A Handful of Sydney

A Handful of Sydney

To all my Mirror Sydney readers, thank you for reading, following and commenting on the blog this year. Here’s a handful of Sydney to get you through to the new year.

In 2015 I’ll be continuing to explore the unusual side of Sydney. If there are any places of particular interest that you recommend investigating, do let me know. Otherwise I’ll be on my usual trips: suburban oddities, infrastructural curiosities, offbeat themes, and like Arthur Machen in The London Adventure “the old, the shabby, the out of the way; and also the new and the red and the raw”.

In other Mirror Sydney news, I have made a series of souvenir Sydney patches commemorating lost attractions featured on the blog – the monorail, Marie Louise Salon, Magic Kingdom and Kings Cross Waxworks – which you can buy at my etsy shop or The Felt Underground.

For now let’s take a handful of Sydney for the new year and a footprint of memory for the old, and I’ll be back in 2015.

A Footprint of Memory


End of Year Message from the Corner

E SEE

For years the billboard on the corner said E SEE, the B and N on either side unexplicably painted over.

I’ve always liked this corner. The largest of the buildings was a mysterious nightclub with unusual, irregular oval recesses, large enough to stand in, on the exterior. Although I never saw it open the club changed its name every now and again, one day Club Ole, the next Hibiscus Club. For a while the entrance featured photographs of the nightclub patrons, corners curling, colours fading. The shops to either side of the club were fading too, host to computer repair, upholstery, catering equipment.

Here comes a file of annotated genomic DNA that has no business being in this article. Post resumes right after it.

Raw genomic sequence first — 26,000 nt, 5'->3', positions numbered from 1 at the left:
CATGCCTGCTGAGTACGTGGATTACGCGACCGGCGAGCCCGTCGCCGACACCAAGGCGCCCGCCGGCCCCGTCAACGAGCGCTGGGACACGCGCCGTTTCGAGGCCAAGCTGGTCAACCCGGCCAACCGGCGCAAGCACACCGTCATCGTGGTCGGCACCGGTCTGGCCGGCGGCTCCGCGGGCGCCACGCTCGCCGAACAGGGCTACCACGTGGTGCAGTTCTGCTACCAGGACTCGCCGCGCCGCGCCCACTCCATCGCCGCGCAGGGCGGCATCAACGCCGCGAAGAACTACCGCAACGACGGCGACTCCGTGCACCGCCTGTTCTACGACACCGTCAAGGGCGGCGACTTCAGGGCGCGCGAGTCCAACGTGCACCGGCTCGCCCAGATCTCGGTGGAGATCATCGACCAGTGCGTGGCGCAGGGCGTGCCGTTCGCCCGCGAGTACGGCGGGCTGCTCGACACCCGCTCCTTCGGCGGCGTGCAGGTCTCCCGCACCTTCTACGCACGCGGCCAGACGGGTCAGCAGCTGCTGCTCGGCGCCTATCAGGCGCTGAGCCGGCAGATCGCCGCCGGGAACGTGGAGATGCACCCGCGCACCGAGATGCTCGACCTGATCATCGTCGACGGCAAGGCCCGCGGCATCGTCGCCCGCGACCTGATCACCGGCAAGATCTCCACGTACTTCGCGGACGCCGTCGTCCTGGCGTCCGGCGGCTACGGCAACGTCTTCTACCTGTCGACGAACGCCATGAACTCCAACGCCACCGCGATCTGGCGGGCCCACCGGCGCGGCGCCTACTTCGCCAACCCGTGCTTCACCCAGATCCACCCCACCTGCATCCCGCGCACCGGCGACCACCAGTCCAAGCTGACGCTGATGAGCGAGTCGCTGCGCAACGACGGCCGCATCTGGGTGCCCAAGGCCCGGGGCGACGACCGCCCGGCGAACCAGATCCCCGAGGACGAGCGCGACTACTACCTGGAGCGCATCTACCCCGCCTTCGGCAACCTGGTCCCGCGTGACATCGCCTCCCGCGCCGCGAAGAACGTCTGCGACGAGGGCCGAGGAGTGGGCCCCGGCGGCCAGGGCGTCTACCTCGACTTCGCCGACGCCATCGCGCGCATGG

Now the buildings are empty and awaiting demolition. The awnings have been taken down, giving the facade a bald, patchwork appearance. At the back the site has been surrounded by fences which enclose the remains of the buildings and the growing piles of debris. Instead of E SEE, the billboard advertises the new development that is to be built here. “Your new home (re)vealed”, it promises, leaving me to wonder what being vealed involves.

Dulwich Hill empty2

For now it’s the local ruin, an empty, ragged place to look for when passing by and to fill with  imaginings. While I’m sad to see the end of old places with their layers and patina, the process of their disappearance makes me consider change: its inevitability and what it uncovers. Histories and stories, memories and myths, speculation, urban strangeness. The things we notice and the things we don’t, until our attention is drawn to them.

Dulwich Hill Egg message